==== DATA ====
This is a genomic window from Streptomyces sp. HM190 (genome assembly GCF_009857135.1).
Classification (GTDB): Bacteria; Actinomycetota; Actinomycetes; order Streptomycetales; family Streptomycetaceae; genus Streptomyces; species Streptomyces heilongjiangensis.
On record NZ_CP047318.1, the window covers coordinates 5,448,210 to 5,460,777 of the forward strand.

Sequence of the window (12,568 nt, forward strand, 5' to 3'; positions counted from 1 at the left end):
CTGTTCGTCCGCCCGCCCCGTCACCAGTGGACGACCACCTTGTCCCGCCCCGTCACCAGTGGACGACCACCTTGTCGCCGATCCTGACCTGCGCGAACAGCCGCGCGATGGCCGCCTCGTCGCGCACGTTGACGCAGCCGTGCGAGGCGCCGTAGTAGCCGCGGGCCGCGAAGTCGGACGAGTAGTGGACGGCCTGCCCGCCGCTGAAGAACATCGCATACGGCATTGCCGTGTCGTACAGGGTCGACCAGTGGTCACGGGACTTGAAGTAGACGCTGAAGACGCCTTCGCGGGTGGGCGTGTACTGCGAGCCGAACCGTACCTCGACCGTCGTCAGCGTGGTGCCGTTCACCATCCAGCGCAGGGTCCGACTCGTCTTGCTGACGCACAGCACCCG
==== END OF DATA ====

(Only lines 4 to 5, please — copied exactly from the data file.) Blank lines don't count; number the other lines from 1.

Sequence of the window (12,568 nt, forward strand, 5' to 3'; positions counted from 1 at the left end):
CTGTTCGTCCGCCCGCCCCGTCACCAGTGGACGACCACCTTGTCCCGCCCCGTCACCAGTGGACGACCACCTTGTCGCCGATCCTGACCTGCGCGAACAGCCGCGCGATGGCCGCCTCGTCGCGCACGTTGACGCAGCCGTGCGAGGCGCCGTAGTAGCCGCGGGCCGCGAAGTCGGACGAGTAGTGGACGGCCTGCCCGCCGCTGAAGAACATCGCATACGGCATTGCCGTGTCGTACAGGGTCGACCAGTGGTCACGGGACTTGAAGTAGACGCTGAAGACGCCTTCGCGGGTGGGCGTGTACTGCGAGCCGAACCGTACCTCGACCGTCGTCAGCGTGGTGCCGTTCACCATCCAGCGCAGGGTCCGACTCGTCTTGCTGACGCACAGCACCCG